Supreme Court truck ruling seen as states' rights loss
If you've driven on the Interstate highways of the West, you've seen the big trucks hauling two trailers, or "twins" as they are called. Many states, particularly in the East, still ban these giants from their roads.
This week those bans began to look weaker as the US Supreme Court for the second time struck down state regulations excluding the long trucks. It gave a permanent green light to the 65-foot trucks in Iowa.
Three years ago the Supreme Court struck down a similar ban in Wisconsin.
"We expect the facts to be the same" in the cases of some 13 other states that prohibit the twin trailers, says John D. Varda, a Madison, Wis., lawyer who represented Consolidated Freightways Corporation of Delaware in the Iowa case.
Consolidated Freightways, one of the top small-shipment truckers in the US, the company estimates that the double trailers save it millions of dollars a year in gas because the trucks can carry 26 percent more goods. Having two trailers also makes loading and unloading more efficient, accodring to a company spokesman.
Experts still are debating whether the double trailers are more dangerous than the standard 55-foot tractor-trailer. Iowa officials point to the fact that the long trucks tend to jackknife more easily and can be backed up only a short distance. But studies show that the longer trucks have better brakes, fewer total miles.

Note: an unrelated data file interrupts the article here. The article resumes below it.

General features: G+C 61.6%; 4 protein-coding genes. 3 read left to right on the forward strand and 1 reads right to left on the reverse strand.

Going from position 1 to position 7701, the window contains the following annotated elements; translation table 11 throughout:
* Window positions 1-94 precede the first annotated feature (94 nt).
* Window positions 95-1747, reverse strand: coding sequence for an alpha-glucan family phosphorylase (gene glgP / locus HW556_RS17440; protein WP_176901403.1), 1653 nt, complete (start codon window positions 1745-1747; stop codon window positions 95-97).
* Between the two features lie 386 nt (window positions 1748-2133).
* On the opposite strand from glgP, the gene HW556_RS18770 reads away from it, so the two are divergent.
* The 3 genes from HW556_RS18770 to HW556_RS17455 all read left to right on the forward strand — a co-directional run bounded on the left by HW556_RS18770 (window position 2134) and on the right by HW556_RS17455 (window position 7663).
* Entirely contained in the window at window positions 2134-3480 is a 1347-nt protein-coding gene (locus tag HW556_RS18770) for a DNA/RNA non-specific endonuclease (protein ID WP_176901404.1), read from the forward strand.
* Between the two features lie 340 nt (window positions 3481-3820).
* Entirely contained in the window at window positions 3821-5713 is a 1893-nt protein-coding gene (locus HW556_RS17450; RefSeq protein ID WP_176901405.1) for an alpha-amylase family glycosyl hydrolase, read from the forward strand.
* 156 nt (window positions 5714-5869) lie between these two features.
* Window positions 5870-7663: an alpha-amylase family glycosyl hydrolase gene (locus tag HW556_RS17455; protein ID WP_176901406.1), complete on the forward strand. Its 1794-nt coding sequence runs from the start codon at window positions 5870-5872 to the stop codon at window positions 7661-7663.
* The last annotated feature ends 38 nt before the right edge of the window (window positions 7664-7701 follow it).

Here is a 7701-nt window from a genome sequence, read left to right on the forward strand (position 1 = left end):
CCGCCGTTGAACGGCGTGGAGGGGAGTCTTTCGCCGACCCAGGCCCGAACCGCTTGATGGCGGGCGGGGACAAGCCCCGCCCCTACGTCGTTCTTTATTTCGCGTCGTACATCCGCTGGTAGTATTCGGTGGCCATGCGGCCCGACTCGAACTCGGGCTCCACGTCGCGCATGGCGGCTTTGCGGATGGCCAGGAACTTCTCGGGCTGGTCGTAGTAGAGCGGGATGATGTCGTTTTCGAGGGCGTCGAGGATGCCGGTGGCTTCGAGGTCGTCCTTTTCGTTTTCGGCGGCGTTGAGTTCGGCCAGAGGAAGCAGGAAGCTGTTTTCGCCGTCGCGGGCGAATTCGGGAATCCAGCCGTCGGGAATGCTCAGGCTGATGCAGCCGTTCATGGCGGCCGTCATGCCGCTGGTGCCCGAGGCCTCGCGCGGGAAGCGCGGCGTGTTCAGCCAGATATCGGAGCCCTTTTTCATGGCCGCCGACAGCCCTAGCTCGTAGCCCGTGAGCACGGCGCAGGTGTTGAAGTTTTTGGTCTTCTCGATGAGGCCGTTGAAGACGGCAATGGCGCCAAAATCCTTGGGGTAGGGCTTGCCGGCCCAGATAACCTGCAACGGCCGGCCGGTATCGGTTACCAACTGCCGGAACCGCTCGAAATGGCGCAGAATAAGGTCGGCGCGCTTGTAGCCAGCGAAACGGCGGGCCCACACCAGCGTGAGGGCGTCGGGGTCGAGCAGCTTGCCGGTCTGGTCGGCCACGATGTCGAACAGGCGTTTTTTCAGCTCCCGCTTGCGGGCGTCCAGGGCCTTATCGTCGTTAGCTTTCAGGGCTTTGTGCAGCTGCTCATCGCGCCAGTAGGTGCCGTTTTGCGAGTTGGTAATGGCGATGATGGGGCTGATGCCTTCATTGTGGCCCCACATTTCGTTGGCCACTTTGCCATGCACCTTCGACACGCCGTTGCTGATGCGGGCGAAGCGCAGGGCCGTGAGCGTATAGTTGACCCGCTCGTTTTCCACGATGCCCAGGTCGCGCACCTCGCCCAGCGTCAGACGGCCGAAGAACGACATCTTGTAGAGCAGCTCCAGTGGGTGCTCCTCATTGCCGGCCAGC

In its 6-3 decision this week, the Supreme Court struck down Iowa's ban as imposing an unconstitutional "burden" on interstate commerce. The Iowa decision goes further than merely opening the roads to bigger trucks in one state. It shows that the Supreme Court is willing to limit state power even in the area of safety, which traditionally has been left to the individual states.
University of Virginia law professor A. E. Howard says that the Iowa decision "signals the court's developing attitude" toward state powers. In the 1930s and '40s, the high court declined to limit state powers unless Congress had acted first. Now, he says, "the court sees itself as the legitimate arbiter of competing state and federal interests."
With the new attitude of the Supreme Court, states might have to produce more empirical studies to back up their laws, says Mr. Howard.
Supreme Court Justice William H. Rehnquist, chiding the majority for limiting state power, dissented from the Iowa ruling. The state's safety law is entitled to the "strongest presumption of validity" against constitutional challenges, he wrote. Chief Justice Warren E. Burger and Justice Potter Stewart also dissented.
Wrote Rehnquist: "The other states with truck length limits that exclude Consolidated's 65-foot doubles would not at all be paranoid in assuming that they might be next on Consolidated's 'hit list.' The true problem with today's decision is that it gives no guidance whatsoever to these states as to whether their laws are valid or how to defend them."